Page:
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Housing price index falls 0.55% nationally, 1.2% in Phoenix

New supportive housing, Camelback Pointe, to open in Phoenix
Posted at 5:54 PM, Mar 28, 2023

PHOENIX — The S&P Case Shiller index is how Wall Street tracks housing prices across the country, and newly released numbers show prices continue to fall nationally with a steeper decline in the Phoenix market.

The index shows that, for January, home prices fell nationally by 0.05% but are up nearly 4% year over year. In Phoenix, the index fell 1.2% and prices are now only up a sliver, 0.01% compared to the same time last year.

According to the index, a house purchased in Phoenix five years ago would have appreciated 76% during those five years.

A house purchased in January of 2022 has not changed in value — any gains made in 2022 now are gone.

In two decades, the housing market has experienced three periods of volatility, the worst of which occurred in the six-year period surrounding the Great Recession.

During that time, home values rose over 50% before falling in value by almost 40% annually.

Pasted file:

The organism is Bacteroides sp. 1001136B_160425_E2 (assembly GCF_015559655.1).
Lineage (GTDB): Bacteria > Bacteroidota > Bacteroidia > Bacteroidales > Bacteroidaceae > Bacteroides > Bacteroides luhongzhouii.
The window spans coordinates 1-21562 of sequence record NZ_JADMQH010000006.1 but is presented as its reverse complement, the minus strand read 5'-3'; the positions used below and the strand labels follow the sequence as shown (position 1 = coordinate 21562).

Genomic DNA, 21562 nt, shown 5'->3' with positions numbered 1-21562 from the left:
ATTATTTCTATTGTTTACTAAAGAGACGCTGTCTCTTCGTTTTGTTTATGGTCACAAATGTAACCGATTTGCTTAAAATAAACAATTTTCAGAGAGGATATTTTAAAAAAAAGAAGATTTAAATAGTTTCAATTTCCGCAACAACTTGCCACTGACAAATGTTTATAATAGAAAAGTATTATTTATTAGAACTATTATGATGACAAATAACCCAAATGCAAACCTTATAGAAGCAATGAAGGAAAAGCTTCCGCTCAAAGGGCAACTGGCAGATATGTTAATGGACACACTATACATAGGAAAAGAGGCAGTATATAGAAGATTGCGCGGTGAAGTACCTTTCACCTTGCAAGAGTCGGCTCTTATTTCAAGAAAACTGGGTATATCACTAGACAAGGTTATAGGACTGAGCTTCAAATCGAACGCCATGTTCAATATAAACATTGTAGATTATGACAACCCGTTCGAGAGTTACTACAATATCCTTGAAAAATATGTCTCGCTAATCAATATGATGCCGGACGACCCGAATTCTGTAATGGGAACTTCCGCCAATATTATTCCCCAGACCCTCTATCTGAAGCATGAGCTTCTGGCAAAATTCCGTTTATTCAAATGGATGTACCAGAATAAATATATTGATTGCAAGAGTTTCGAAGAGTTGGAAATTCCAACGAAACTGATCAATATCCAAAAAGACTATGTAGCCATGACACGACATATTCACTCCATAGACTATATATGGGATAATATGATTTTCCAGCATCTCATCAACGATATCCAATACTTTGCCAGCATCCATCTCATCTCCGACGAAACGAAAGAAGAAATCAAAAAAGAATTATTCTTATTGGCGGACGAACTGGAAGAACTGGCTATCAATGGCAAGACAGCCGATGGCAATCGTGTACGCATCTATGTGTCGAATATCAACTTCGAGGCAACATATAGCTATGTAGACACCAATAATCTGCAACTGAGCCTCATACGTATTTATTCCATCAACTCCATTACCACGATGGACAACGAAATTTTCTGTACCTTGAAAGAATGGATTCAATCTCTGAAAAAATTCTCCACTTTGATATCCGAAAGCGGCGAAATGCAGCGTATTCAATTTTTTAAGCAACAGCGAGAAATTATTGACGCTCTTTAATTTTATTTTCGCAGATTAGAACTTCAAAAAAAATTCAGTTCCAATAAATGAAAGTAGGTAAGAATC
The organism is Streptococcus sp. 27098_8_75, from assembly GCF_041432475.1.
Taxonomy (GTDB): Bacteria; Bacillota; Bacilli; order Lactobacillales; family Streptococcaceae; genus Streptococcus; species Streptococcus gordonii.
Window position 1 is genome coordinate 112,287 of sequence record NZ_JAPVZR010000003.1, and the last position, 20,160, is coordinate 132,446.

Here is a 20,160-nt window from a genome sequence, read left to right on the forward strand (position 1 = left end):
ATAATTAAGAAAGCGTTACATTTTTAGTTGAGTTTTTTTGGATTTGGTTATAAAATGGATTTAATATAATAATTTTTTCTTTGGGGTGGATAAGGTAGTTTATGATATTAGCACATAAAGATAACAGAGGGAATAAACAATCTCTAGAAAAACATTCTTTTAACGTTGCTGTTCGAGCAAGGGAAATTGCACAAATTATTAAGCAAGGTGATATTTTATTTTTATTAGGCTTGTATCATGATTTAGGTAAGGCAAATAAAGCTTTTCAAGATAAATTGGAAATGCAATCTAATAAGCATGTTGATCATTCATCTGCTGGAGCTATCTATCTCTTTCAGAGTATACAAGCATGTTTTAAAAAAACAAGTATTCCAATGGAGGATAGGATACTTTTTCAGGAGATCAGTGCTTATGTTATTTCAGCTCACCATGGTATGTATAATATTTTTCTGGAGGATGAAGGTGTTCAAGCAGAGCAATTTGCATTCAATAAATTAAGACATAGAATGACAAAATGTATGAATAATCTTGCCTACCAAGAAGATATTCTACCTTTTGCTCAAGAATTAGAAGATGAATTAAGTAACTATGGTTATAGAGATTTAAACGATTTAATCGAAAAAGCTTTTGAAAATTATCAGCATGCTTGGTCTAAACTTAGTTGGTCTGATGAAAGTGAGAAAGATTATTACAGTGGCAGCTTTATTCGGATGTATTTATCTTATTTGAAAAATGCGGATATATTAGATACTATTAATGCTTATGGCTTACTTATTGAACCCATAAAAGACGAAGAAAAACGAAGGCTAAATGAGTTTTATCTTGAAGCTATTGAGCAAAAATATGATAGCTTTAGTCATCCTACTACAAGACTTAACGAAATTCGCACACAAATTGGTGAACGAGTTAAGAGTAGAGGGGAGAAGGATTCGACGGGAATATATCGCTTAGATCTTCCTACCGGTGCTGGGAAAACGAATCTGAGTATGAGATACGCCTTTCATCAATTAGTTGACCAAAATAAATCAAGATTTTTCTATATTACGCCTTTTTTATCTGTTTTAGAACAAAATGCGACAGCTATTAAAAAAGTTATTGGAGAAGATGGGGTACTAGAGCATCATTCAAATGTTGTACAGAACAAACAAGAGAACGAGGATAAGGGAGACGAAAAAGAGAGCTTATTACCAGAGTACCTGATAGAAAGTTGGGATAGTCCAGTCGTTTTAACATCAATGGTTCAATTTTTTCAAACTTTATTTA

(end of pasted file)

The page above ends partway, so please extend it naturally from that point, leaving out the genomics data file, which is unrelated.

The second period of volatility happened from 2012 to 2015 when prices saw a two-year run-up followed by a cooling-off period. The final period began in 2020 and the market is still showing signs the volatility is not over.

With year-over-year values slightly above zero growth, the question remains if home values will go negative.

Current trends say yes, and it could show up as early as next month’s update of the index. If it does it will be the first time in a decade that home prices will be negative year over year.

Phoenix area trends typically lead to national trends and are more aggressive. With housing prices still up nationally by 4% year over year it is more unclear if national prices will dip into negative annual growth at all.

Data from the housing brokerage site Zillow shows the Phoenix market is at the bottom of annual home value changes compared to the nation’s 20 largest real estate markets. It is joined by much pricier metros like San Francisco, Seattle, and Los Angeles. So far, Phoenix is posting a small 1% annual gain.

Other Arizona markets are faring better. Most southern Arizona metro home prices are up over 6%.

Northwestern metros like Flagstaff and Lake Havasu are seeing smaller increases similar to Phoenix.